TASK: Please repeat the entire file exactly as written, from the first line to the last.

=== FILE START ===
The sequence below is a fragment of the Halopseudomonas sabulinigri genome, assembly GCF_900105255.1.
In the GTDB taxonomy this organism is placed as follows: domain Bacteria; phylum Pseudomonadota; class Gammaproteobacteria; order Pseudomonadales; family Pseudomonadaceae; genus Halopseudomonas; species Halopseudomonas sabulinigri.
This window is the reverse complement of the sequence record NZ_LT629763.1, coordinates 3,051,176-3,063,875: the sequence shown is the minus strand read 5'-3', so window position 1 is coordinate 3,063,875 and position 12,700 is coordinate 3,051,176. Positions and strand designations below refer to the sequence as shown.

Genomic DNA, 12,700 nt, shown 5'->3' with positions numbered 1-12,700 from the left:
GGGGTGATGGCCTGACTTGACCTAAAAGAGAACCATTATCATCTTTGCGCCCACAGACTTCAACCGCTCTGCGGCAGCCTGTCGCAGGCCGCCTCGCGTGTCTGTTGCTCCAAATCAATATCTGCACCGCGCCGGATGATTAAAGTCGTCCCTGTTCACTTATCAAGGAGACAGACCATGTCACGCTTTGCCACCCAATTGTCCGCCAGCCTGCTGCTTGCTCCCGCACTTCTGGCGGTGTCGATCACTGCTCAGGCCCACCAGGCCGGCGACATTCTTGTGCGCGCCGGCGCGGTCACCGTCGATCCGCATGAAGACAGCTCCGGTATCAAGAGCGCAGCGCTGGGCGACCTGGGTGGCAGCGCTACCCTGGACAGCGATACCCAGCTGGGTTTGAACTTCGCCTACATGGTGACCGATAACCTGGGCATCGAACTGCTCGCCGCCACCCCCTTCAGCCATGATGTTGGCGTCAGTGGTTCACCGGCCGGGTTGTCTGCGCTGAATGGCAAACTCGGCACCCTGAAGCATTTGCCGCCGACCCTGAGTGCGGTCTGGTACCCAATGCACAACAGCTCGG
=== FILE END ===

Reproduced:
The sequence below is a fragment of the Halopseudomonas sabulinigri genome, assembly GCF_900105255.1.
In the GTDB taxonomy this organism is placed as follows: domain Bacteria; phylum Pseudomonadota; class Gammaproteobacteria; order Pseudomonadales; family Pseudomonadaceae; genus Halopseudomonas; species Halopseudomonas sabulinigri.
This window is the reverse complement of the sequence record NZ_LT629763.1, coordinates 3,051,176-3,063,875: the sequence shown is the minus strand read 5'-3', so window position 1 is coordinate 3,063,875 and position 12,700 is coordinate 3,051,176. Positions and strand designations below refer to the sequence as shown.

Genomic DNA, 12,700 nt, shown 5'->3' with positions numbered 1-12,700 from the left:
GGGGTGATGGCCTGACTTGACCTAAAAGAGAACCATTATCATCTTTGCGCCCACAGACTTCAACCGCTCTGCGGCAGCCTGTCGCAGGCCGCCTCGCGTGTCTGTTGCTCCAAATCAATATCTGCACCGCGCCGGATGATTAAAGTCGTCCCTGTTCACTTATCAAGGAGACAGACCATGTCACGCTTTGCCACCCAATTGTCCGCCAGCCTGCTGCTTGCTCCCGCACTTCTGGCGGTGTCGATCACTGCTCAGGCCCACCAGGCCGGCGACATTCTTGTGCGCGCCGGCGCGGTCACCGTCGATCCGCATGAAGACAGCTCCGGTATCAAGAGCGCAGCGCTGGGCGACCTGGGTGGCAGCGCTACCCTGGACAGCGATACCCAGCTGGGTTTGAACTTCGCCTACATGGTGACCGATAACCTGGGCATCGAACTGCTCGCCGCCACCCCCTTCAGCCATGATGTTGGCGTCAGTGGTTCACCGGCCGGGTTGTCTGCGCTGAATGGCAAACTCGGCACCCTGAAGCATTTGCCGCCGACCCTGAGTGCGGTCTGGTACCCAATGCACAACAGCTCGG